A place full of history also has a history of being a dumping ground.
But now a project is under way to transform the grounds of the Moiliili Japanese Cemetery so more people will see who played a part in Hawaii's past.
For the past 100 years, Japanese gravesites have filled up the cemetery.
"The first stones were small and simple and many of those here didn't even have stones," said Moiliili resident Laura Ruby.
Now there are many large, engraved stones; memorials made for families or to remember the famous and the infamous.
But all of the Japanese immigrants and their families added to Hawaii's cultural diversity and history.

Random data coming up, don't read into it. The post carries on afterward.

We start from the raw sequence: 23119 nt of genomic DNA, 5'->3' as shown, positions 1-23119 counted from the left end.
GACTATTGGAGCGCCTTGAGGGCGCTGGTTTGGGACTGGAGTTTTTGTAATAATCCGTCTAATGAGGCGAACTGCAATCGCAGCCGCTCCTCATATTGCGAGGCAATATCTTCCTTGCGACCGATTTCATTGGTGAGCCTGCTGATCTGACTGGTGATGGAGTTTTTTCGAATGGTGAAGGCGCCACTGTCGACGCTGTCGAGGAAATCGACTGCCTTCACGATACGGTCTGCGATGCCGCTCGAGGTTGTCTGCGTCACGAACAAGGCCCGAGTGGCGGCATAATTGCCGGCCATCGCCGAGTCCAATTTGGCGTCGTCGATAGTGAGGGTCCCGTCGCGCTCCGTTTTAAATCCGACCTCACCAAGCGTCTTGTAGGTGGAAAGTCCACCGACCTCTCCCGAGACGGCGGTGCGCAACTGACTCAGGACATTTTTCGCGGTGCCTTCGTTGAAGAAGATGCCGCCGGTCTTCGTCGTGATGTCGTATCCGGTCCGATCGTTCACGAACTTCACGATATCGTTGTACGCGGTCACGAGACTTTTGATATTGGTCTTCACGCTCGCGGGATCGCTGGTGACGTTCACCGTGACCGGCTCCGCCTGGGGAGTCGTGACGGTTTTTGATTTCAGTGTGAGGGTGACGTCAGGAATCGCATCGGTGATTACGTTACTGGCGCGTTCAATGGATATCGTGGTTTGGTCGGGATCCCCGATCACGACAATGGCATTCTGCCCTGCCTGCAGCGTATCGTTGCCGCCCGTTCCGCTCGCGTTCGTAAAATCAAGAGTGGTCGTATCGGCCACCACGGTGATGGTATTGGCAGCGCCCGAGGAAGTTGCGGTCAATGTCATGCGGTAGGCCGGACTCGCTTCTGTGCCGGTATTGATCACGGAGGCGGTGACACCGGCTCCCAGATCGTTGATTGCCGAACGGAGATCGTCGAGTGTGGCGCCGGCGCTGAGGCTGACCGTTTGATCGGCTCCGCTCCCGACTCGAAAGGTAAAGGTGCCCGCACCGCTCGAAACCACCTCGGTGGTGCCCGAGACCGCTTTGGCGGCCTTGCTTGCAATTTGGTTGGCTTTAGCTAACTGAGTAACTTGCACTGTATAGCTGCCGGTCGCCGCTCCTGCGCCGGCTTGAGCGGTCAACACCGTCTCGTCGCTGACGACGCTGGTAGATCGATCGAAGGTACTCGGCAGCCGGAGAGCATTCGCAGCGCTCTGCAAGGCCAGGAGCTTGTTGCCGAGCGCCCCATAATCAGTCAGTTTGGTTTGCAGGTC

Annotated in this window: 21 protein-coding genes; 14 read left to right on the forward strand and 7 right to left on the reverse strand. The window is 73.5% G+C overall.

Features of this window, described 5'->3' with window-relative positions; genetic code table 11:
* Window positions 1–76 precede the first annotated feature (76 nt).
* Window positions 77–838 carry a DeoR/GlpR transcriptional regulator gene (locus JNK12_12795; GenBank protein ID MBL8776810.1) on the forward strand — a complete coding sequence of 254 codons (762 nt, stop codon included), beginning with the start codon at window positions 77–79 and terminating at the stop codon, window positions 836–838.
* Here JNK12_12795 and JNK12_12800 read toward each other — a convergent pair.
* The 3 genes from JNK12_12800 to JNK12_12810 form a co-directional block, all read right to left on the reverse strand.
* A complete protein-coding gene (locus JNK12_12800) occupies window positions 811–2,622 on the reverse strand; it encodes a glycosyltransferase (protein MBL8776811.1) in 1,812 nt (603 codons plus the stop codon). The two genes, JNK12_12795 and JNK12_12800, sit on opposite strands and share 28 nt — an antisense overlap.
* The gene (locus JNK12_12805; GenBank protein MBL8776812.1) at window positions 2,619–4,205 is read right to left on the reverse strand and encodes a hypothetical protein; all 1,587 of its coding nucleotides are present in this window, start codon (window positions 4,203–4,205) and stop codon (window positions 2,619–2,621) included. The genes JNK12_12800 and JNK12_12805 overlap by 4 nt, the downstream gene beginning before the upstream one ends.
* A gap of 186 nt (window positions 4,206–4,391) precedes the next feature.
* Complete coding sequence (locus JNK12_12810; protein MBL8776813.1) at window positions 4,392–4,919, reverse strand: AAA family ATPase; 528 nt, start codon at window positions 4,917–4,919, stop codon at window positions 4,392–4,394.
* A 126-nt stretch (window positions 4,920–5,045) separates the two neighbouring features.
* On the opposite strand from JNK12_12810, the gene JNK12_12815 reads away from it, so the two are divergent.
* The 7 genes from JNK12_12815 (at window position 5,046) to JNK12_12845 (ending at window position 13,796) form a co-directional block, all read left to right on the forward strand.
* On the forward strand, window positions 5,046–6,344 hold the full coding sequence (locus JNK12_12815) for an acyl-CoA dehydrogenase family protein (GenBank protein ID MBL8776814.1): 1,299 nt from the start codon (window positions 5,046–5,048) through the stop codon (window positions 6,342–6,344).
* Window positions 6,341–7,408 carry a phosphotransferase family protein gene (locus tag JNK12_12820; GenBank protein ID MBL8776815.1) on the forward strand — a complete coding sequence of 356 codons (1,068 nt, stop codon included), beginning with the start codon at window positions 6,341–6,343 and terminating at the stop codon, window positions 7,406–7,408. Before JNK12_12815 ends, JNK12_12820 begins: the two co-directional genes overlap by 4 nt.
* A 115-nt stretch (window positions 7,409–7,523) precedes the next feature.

"For people that find their roots, third or fourth generation, this is where they can go back and see their origins. They can see the first Japanese to arrive on our shores," said Ruby.
Over the past few decades, the cemetery collected more than just gravestones but also garbage.
"Outside of the fence, people thought nobody cared so the would dump out there and there were people dumping inside, too," said Ruby.
On Saturday, volunteers cleared the rubbish that used to pile up along the cemetery fence. They also removed old rocks and boulders to construct a new wall -- not to keep people out, but to allow people to see in.